SYDNEY (NYTIMES) - Ola built itself into India's leading ride-hailing company by catering to the particular needs of Indian customers, who often like to settle fares in cash and jump on cheap, three-wheeled auto-rickshaws for short trips.
Now Ola is expanding overseas for the first time, to Australia, in a major test of whether India's new breed of technology startups can survive in a developed country.
The company began service in the western city of Perth last month (February). Last week, it extended into Sydney.
In both cities, Ola is offering passengers free rides and giving drivers a larger portion of the fares, hoping to get more cars on the street and woo more riders to try it.
Some drivers said they were already suggesting that riders use Ola to build up a viable competitor to Uber, which has long had the Australian market to itself.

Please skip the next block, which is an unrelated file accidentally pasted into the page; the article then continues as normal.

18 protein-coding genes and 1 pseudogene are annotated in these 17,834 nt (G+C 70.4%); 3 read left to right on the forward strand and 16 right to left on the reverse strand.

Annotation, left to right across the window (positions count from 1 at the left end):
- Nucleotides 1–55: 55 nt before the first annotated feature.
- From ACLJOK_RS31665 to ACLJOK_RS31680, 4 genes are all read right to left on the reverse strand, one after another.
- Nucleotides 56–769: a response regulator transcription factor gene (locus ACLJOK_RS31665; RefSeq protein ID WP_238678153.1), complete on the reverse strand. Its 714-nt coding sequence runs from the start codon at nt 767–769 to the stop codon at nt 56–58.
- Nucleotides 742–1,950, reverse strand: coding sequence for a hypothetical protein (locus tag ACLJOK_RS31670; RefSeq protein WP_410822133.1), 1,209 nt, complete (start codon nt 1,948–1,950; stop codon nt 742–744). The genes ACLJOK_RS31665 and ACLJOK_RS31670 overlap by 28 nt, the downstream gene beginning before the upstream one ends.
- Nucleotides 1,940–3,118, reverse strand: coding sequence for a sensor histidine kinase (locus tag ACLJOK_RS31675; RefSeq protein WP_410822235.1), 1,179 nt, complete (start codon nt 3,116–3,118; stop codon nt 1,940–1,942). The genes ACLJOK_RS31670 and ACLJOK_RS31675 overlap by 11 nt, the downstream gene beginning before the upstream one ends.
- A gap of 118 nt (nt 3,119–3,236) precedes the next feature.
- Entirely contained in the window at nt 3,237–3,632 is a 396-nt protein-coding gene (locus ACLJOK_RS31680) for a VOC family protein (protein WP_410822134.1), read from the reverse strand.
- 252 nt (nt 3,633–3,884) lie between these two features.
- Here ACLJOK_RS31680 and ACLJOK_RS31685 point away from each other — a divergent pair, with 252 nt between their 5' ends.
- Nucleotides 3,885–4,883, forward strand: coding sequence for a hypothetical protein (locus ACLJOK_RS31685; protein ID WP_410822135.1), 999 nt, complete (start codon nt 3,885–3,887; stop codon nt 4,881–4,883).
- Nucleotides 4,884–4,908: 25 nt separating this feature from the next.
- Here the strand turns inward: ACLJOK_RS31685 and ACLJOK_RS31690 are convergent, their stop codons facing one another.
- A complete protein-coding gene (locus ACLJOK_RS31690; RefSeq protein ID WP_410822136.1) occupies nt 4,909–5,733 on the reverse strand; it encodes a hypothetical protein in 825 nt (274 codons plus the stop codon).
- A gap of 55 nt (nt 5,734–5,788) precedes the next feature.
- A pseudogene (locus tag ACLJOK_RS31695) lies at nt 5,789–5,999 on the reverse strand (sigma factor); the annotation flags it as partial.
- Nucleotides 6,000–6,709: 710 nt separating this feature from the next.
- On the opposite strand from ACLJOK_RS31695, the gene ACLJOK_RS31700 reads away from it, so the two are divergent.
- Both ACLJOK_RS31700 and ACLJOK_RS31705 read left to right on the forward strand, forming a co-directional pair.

"Uber doesn't really have a great reputation for treating people fairly," said Mr Oliver Ward, 39, a driver for Uber and Ola in Sydney. "It's good to see some new competition."
Ola's move into a wealthy developed country such as Australia, where fares and customer expectations are much higher than in India, is a calculated bet by the company that it can adjust its model to the needs of global customers.
India is home to a raft of startups in e-commerce, mobile apps and other consumer internet businesses. But few of them have ventured beyond their home market successfully.
Zomato, a restaurant review site similar to Yelp of the United States, expanded aggressively overseas a few years ago, only to scale back and focus more on India and a few countries such as the United Arab Emirates.